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Sep 25, 2022

Are We Living in a Simulation with David Chalmers [S3 Ep.12]

Posted by in categories: computing, cryptocurrencies, mathematics, neuroscience, virtual reality

Welcome to another episode of Conversations with Coleman.

My guest today is David Chalmers. David is a professor of philosophy and neuroscience at NYU and the co-director of NYU Centre for Mind, Brain and Consciousness.

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Sep 25, 2022

How infinity threatens cosmology

Posted by in categories: cosmology, mathematics, physics

Infinity is back. Or rather, it never (ever, ever…) went away. While mathematicians have a good sense of the infinite as a concept, cosmologists and physicists are finding it much more difficult to make sense of the infinite in nature, writes Peter Cameron.

Each of us has to face a moment, often fairly early in our life, when we realize that a loved one, formerly a fixture in our life, was not infinite, but has left us, and that someday we too will have to leave this place.

This experience, probably as much as the experience of looking at the stars and wondering how far they go on, shapes our views of infinity. And we urgently want answers to our questions. This has been so since the time, two and a half millennia ago, when Malunkyaputta put his doubts to the Buddha and demanded answers: among them he wanted to know if the world is finite or infinite, and if it is eternal or not.

Sep 24, 2022

MIT professor shares in $3 million Breakthrough Prize for quantum computing discoveries

Posted by in categories: computing, mathematics, quantum physics

An MIT professor who studies quantum computing is sharing a $3 million Breakthrough Prize.

MIT math professor Peter Shor shared in the Breakthrough Prize in Fundamental Physics with three other researchers, David Deutsch at the University of Oxford, Charles Bennett at IBM Research, and Gilles Brassard at the University of Montreal. All of them are “pioneers in the field of quantum information,” the prize foundation said in a statement.

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Sep 24, 2022

Musing on Understanding & AI — Hugo de Garis, Adam Ford, Michel de Haan

Posted by in categories: education, existential risks, information science, mapping, mathematics, physics, robotics/AI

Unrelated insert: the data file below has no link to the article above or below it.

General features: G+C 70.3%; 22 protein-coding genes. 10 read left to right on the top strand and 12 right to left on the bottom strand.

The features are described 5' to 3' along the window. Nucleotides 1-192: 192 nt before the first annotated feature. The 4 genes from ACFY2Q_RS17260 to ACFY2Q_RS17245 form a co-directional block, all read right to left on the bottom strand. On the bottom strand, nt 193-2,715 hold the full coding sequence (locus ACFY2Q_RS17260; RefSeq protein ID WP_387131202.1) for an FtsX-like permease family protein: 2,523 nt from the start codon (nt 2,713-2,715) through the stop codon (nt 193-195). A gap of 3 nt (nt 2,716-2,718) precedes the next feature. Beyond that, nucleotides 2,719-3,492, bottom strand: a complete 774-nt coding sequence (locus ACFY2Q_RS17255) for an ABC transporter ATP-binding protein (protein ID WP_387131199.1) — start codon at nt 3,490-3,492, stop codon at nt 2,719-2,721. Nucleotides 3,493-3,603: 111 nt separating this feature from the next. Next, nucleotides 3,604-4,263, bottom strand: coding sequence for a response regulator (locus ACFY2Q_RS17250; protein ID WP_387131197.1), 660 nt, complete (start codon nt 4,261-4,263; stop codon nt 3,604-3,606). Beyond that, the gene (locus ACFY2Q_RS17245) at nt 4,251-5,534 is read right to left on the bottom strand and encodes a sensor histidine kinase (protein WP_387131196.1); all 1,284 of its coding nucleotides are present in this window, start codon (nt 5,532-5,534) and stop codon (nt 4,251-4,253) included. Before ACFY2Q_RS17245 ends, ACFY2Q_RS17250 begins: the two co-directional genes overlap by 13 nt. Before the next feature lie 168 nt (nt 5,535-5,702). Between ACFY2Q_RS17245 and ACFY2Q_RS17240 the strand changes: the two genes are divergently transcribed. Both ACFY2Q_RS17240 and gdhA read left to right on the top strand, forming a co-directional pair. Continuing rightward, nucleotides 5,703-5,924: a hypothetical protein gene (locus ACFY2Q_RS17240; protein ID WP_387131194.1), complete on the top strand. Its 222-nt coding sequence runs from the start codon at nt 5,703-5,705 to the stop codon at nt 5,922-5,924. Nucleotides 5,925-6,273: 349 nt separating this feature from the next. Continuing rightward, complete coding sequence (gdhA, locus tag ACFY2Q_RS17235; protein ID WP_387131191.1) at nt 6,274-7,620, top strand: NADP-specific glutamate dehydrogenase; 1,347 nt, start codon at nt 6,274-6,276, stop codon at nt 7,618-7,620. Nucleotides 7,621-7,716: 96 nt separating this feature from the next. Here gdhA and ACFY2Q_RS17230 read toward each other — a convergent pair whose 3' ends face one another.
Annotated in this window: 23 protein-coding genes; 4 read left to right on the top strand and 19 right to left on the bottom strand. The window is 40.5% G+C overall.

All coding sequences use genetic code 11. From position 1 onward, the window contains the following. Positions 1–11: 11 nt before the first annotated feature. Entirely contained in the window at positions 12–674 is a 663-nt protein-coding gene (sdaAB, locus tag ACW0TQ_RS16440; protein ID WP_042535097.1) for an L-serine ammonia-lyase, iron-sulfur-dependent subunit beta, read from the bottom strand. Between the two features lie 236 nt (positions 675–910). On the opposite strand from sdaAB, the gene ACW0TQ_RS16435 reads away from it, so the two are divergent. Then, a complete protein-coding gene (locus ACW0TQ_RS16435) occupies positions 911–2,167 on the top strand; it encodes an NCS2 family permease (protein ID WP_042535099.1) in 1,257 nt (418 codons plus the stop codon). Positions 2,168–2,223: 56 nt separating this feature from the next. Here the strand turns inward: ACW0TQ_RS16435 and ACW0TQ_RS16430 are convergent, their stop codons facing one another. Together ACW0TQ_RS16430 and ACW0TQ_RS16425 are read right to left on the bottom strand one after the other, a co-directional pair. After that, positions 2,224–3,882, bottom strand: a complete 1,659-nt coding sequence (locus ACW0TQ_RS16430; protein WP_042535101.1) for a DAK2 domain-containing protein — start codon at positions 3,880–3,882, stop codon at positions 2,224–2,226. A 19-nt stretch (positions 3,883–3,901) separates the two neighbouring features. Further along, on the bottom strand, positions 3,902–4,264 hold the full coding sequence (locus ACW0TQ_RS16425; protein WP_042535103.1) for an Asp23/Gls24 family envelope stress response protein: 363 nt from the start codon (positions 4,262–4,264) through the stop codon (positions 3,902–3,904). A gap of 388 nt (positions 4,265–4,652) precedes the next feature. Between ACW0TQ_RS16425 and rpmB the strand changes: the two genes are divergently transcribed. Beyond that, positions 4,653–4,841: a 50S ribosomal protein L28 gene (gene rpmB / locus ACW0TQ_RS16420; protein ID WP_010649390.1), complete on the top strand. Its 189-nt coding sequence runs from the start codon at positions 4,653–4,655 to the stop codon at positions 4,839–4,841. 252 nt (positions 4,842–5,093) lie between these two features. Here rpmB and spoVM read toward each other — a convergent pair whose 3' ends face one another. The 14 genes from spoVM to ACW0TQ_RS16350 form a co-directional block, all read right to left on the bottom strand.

Started out as an interview ended up being a discussion between Hugo de Garis and (off camera) Adam Ford + Michel de Haan.
00:11 The concept of understanding under-recognised as an important aspect of developing AI
00:44 Re-framing perspectives on AI — the Chinese Room argument — and how can consciousness or understanding arise from billions of seemingly discreet neurons firing? (Should there be a binding problem of understanding similar to the binding problem of consciousness?)
04:23 Is there a difference between generality in intelligence and understanding? (and extentionally between AGI and artificial understanding?)
05:08 Ah Ha! moments — where the penny drops — what’s going on when this happens?
07:48 Is there an ideal form of understanding? Coherence & debugging — ah ha moments.
10:18 Webs of knowledge — contextual understanding.
12:16 Early childhood development — concept formation and navigation.
13:11 The intuitive ability for concept navigation isn’t complete.
Is the concept of understanding a catch all?
14:29 Is it possible to develop AGI that doesn’t understand? Is generality and understanding the same thing?
17:32 Why is understanding (the nature of) understanding important?
Is understanding reductive? Can it be broken down?
19:52 What would be the most basic primitive understanding be?
22:11 If (strong) AI is important, and understanding is required to build (strong) AI, what sorts of things should we be doing to make sense of understanding?
Approaches — engineering, and copy the brain.
24:34 Is common sense the same thing as understanding? How are they different?
26:24 What concepts do we take for granted around the world — which when strong AI comes about will dissolve into illusions, and then tell us how they actually work under the hood?
27:40 Compression and understanding.
29:51 Knowledge, Gettier problems and justified true belief. Is knowledge different from understanding and if so how?
31:07 A hierarchy of intel — data, information, knowledge, understanding, wisdom.
33:37 What is wisdom? Experience can help situate knowledge in a web of understanding — is this wisdom? Is the ostensible appearance of wisdom necessarily wisdom? Think pulp remashings of existing wisdom in the form of trashy self-help literature.
35:38 Is understanding mapping knowledge into a useful framework? Or is it making accurate / novel predictions?
36:00 Is understanding like high resolution carbon copy like models that accurately reflect true nature or a mechanical process?
37:04 Does understanding come in gradients of topologies? Is there degrees or is it just on or off?
38:37 What comes first — understanding or generality?
40:47 Minsky’s ‘Society of Mind’
42:46 Is vitalism alive in well in the AI field? Do people actually think there are ghosts in the machines?
48:15 Anthropomorphism in AI literature.
50:48 Deism — James Gates and error correction in super-symmetry.
52:16 Why are the laws of nature so mathematical? Why is there so much symmetry in physics? Is this confusing the map with the territory?
52:35 The Drake equation, and the concept of the Artilect — does this make Deism plausible? What about the Fermi Paradox?